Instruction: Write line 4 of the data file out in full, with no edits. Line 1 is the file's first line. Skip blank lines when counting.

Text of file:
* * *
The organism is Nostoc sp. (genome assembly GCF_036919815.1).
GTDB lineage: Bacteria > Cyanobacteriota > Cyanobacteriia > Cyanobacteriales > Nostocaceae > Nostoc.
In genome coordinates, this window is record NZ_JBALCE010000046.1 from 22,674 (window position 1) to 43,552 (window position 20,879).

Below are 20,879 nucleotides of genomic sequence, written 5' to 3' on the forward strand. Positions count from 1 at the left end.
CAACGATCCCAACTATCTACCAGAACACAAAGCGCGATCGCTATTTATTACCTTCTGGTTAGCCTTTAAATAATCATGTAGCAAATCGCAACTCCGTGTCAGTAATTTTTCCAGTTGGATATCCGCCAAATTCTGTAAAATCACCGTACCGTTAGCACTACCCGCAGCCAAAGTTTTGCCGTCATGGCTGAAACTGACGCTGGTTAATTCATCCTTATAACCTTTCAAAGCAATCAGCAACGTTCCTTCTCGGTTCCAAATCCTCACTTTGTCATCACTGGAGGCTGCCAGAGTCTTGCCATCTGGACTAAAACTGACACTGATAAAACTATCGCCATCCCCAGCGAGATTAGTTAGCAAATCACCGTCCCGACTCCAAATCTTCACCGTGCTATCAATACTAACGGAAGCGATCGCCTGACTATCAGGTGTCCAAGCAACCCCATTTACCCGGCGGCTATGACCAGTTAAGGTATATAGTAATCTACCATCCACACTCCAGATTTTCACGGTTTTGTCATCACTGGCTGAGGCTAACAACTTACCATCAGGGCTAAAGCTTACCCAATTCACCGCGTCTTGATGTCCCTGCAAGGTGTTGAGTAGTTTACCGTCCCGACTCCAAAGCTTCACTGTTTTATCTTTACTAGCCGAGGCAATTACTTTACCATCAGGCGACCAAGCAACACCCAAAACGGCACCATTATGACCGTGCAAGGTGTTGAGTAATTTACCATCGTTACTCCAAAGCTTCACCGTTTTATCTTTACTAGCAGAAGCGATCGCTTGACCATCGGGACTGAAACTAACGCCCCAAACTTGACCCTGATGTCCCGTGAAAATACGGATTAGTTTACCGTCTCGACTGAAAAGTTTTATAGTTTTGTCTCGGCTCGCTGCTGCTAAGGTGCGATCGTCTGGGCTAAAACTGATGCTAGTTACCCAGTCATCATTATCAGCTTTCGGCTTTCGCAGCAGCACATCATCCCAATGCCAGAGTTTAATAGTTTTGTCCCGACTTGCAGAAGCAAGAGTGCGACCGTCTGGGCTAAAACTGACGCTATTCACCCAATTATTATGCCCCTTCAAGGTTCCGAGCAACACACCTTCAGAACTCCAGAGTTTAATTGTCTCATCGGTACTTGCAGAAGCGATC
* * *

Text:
Below are 20,879 nucleotides of genomic sequence, written 5' to 3' on the forward strand. Positions count from 1 at the left end.